But about midnight Paul and Silas were praying and singing hymns of praise to God, and the prisoners were listening to them; and suddenly there came a great earthquake, so that the foundations of the prison house were shaken; and immediately all the doors were opened and everyone’s chains were unfastened. When the jailer awoke and saw the prison doors opened, he drew his sword and was about to kill himself, supposing that the prisoners had escaped. But Paul cried out with a loud voice, saying, “Do not harm yourself, for we are all here!” And he called for lights and rushed in, and trembling with fear he fell down before Paul and Silas, and after he brought them out, he said, “Sirs, what must I do to be saved?”
They said, “Believe in the Lord Jesus, and you will be saved, you and your household.” And they spoke the word of the Lord to him together with all who were in his house. And he took them that very hour of the night and washed their wounds, and immediately he was baptized, he and all his household. (Acts 16:22-33)
Given the situation, that was an incredible display of joy in the face of adversity. Ancient prisons like the one at Philippi were dark, dingy, unclean, and unsanitary. In addition, Paul and Silas had their arms and legs stretched out wide and then locked in the stocks while still suffering the wounds from their beatings. Yet Paul described himself as rejoicing in the middle of such torture.
In this episode with the Philippian jailer, Paul illustrated how he so often took advantage of opportunities within times of adversity to spread the gospel. This evangelizing could easily be seen as an overflow of Paul’s joyful attitude. He again seized the opportunity, this time among the guards, during his Roman imprisonment: “My imprisonment in the cause of Christ has become well known throughout the whole praetorian guard and to everyone else” (Phil. 1:13). Evidently his efforts were fruitful: “All the saints greet you, especially those of Caesar’s household [the guards]” (4:22).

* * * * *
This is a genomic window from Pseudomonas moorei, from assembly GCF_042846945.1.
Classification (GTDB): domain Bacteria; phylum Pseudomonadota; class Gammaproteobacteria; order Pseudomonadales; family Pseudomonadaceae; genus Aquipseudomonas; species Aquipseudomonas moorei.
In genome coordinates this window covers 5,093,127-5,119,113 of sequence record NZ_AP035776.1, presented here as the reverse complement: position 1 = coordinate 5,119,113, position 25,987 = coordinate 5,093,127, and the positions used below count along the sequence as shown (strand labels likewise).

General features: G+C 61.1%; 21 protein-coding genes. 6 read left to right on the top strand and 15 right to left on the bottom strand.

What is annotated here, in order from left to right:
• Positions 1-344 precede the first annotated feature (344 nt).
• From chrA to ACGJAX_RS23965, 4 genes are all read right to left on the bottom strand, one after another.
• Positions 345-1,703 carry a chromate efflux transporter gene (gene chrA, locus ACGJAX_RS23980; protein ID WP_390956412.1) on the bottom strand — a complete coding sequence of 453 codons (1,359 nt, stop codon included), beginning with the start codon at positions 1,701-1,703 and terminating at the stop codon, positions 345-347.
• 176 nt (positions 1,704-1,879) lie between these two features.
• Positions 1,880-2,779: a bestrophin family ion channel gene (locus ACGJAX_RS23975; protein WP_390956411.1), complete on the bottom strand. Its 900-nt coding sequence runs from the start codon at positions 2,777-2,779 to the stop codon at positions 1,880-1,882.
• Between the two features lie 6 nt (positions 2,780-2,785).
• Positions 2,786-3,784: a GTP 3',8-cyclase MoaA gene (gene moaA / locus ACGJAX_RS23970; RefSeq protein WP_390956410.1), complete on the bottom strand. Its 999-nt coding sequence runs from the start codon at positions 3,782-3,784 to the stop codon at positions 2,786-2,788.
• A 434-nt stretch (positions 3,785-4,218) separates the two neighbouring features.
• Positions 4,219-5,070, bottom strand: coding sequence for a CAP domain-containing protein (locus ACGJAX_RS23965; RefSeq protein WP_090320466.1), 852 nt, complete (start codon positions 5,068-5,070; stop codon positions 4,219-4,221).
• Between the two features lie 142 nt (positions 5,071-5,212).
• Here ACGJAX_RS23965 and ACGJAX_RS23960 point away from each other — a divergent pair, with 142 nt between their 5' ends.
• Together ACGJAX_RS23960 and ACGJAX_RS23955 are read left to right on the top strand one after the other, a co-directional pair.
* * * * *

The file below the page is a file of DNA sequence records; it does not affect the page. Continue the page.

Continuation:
Based on the context, it wasn’t just Paul’s ability to articulate the gospel that had an impact on the guards, nor was it his gracious, merciful demeanor. Ultimately he made an impact because the truth he spoke and the godly character he exhibited were ingrained in a man experiencing deep affliction. What a tremendous lesson that is to us today (see 1 Peter 3:15). If you are currently facing a difficult witnessing situation either at work or at home, you can actually turn that into an easier process by demonstrating Christlikeness and godly character traits throughout the adversity. Your attitude will stand in sharp contrast with what others naturally expect from you and will create opportunities for testifying to God’s glory and grace.
Joy in Spite of Detractors